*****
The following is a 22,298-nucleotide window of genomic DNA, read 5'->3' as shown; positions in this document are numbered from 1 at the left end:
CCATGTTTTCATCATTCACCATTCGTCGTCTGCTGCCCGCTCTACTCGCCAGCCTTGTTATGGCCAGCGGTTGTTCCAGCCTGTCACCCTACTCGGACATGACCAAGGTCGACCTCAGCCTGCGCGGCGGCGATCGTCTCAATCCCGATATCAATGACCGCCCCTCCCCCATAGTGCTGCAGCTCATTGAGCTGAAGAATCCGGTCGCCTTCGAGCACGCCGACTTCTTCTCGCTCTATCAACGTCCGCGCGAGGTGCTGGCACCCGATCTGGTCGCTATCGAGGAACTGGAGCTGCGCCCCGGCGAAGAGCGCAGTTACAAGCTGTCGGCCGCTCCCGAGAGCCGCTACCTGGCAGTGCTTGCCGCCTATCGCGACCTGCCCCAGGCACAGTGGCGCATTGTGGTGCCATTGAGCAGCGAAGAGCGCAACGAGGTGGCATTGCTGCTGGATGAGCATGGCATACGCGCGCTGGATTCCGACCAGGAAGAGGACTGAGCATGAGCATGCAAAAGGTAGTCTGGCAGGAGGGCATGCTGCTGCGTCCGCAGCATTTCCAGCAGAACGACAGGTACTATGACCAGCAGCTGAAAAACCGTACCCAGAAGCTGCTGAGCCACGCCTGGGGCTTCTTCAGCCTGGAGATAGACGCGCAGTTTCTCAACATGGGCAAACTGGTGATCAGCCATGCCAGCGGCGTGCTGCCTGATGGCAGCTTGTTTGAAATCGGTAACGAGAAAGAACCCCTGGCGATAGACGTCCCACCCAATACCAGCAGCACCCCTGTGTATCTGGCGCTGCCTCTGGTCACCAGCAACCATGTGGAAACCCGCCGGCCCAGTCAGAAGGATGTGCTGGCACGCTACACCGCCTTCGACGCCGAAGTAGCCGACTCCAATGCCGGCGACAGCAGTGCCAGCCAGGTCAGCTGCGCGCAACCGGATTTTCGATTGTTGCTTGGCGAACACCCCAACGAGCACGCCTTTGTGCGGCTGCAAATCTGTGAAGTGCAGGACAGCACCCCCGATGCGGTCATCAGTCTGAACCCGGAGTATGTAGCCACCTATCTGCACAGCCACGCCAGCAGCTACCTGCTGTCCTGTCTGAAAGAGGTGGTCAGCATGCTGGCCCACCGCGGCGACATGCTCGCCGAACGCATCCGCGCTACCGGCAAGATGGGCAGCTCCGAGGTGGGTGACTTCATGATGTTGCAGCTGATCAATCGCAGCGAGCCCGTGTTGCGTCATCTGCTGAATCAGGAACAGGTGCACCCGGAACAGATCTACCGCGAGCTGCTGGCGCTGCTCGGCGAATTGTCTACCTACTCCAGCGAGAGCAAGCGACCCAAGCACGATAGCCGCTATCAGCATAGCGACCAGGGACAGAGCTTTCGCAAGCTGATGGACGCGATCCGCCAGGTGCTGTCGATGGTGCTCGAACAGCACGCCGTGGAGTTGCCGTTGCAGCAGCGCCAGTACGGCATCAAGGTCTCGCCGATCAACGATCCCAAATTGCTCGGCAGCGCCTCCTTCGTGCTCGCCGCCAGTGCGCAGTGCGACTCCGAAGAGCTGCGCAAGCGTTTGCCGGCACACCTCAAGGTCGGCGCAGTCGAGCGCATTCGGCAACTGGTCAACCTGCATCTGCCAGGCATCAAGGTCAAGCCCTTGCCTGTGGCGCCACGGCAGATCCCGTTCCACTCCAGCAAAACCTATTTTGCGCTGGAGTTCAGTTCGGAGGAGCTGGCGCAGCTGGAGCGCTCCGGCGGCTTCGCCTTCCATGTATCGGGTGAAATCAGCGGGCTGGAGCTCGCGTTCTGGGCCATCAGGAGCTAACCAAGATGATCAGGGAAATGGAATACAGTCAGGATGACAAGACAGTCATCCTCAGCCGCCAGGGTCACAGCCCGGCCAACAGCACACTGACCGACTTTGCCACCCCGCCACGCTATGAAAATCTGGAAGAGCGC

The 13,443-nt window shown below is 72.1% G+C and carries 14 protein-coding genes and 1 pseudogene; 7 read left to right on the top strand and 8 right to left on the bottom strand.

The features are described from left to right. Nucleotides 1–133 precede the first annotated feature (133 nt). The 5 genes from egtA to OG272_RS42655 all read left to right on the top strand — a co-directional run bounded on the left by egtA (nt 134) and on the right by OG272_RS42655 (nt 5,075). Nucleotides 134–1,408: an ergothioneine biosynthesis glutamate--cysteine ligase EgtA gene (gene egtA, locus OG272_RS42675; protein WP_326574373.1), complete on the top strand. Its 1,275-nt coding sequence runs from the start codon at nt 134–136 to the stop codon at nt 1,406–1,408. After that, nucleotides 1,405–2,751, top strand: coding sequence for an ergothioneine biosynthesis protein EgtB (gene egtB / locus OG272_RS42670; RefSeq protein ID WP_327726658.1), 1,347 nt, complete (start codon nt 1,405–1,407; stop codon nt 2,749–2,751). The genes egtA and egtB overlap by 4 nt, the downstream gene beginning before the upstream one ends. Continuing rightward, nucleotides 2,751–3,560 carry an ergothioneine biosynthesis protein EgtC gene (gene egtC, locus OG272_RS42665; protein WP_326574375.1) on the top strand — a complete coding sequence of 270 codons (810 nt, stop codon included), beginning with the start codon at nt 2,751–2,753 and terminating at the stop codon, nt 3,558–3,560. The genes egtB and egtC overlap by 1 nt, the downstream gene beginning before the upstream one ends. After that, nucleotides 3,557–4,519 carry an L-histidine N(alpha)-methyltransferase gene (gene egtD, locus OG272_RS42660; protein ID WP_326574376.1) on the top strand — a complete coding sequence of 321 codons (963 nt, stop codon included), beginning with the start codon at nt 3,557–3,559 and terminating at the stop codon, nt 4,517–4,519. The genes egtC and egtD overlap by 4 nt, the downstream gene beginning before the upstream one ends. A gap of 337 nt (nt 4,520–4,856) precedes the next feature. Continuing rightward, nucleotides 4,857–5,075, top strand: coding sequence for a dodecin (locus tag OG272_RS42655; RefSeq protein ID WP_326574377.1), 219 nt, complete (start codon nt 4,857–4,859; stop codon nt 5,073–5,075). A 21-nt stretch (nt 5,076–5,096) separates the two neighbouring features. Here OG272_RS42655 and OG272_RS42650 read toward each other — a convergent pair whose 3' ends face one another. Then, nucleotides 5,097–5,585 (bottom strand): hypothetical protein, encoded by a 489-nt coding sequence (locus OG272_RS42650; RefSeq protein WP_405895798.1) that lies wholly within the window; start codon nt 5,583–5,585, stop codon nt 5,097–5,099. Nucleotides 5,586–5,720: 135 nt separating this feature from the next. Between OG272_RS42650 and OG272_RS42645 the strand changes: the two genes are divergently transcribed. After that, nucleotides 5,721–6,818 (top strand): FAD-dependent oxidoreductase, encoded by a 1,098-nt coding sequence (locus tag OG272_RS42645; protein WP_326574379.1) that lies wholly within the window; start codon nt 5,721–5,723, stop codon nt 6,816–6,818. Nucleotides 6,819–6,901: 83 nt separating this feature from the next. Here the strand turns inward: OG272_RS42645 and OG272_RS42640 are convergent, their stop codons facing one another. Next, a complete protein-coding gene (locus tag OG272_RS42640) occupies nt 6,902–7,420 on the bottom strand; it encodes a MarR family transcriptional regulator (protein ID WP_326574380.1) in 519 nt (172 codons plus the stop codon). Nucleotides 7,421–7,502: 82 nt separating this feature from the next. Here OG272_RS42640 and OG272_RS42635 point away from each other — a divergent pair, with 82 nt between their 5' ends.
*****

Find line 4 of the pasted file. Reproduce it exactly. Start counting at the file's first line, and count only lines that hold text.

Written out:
The features are described from left to right. Nucleotides 1–133 precede the first annotated feature (133 nt). The 5 genes from egtA to OG272_RS42655 all read left to right on the top strand — a co-directional run bounded on the left by egtA (nt 134) and on the right by OG272_RS42655 (nt 5,075). Nucleotides 134–1,408: an ergothioneine biosynthesis glutamate--cysteine ligase EgtA gene (gene egtA, locus OG272_RS42675; protein WP_326574373.1), complete on the top strand. Its 1,275-nt coding sequence runs from the start codon at nt 134–136 to the stop codon at nt 1,406–1,408. After that, nucleotides 1,405–2,751, top strand: coding sequence for an ergothioneine biosynthesis protein EgtB (gene egtB / locus OG272_RS42670; RefSeq protein ID WP_327726658.1), 1,347 nt, complete (start codon nt 1,405–1,407; stop codon nt 2,749–2,751). The genes egtA and egtB overlap by 4 nt, the downstream gene beginning before the upstream one ends. Continuing rightward, nucleotides 2,751–3,560 carry an ergothioneine biosynthesis protein EgtC gene (gene egtC, locus OG272_RS42665; protein WP_326574375.1) on the top strand — a complete coding sequence of 270 codons (810 nt, stop codon included), beginning with the start codon at nt 2,751–2,753 and terminating at the stop codon, nt 3,558–3,560. The genes egtB and egtC overlap by 1 nt, the downstream gene beginning before the upstream one ends. After that, nucleotides 3,557–4,519 carry an L-histidine N(alpha)-methyltransferase gene (gene egtD, locus OG272_RS42660; protein ID WP_326574376.1) on the top strand — a complete coding sequence of 321 codons (963 nt, stop codon included), beginning with the start codon at nt 3,557–3,559 and terminating at the stop codon, nt 4,517–4,519. The genes egtC and egtD overlap by 4 nt, the downstream gene beginning before the upstream one ends. A gap of 337 nt (nt 4,520–4,856) precedes the next feature. Continuing rightward, nucleotides 4,857–5,075, top strand: coding sequence for a dodecin (locus tag OG272_RS42655; RefSeq protein ID WP_326574377.1), 219 nt, complete (start codon nt 4,857–4,859; stop codon nt 5,073–5,075). A 21-nt stretch (nt 5,076–5,096) separates the two neighbouring features. Here OG272_RS42655 and OG272_RS42650 read toward each other — a convergent pair whose 3' ends face one another. Then, nucleotides 5,097–5,585 (bottom strand): hypothetical protein, encoded by a 489-nt coding sequence (locus OG272_RS42650; RefSeq protein WP_405895798.1) that lies wholly within the window; start codon nt 5,583–5,585, stop codon nt 5,097–5,099. Nucleotides 5,586–5,720: 135 nt separating this feature from the next. Between OG272_RS42650 and OG272_RS42645 the strand changes: the two genes are divergently transcribed. After that, nucleotides 5,721–6,818 (top strand): FAD-dependent oxidoreductase, encoded by a 1,098-nt coding sequence (locus tag OG272_RS42645; protein WP_326574379.1) that lies wholly within the window; start codon nt 5,721–5,723, stop codon nt 6,816–6,818. Nucleotides 6,819–6,901: 83 nt separating this feature from the next. Here the strand turns inward: OG272_RS42645 and OG272_RS42640 are convergent, their stop codons facing one another. Next, a complete protein-coding gene (locus tag OG272_RS42640) occupies nt 6,902–7,420 on the bottom strand; it encodes a MarR family transcriptional regulator (protein ID WP_326574380.1) in 519 nt (172 codons plus the stop codon). Nucleotides 7,421–7,502: 82 nt separating this feature from the next. Here OG272_RS42640 and OG272_RS42635 point away from each other — a divergent pair, with 82 nt between their 5' ends.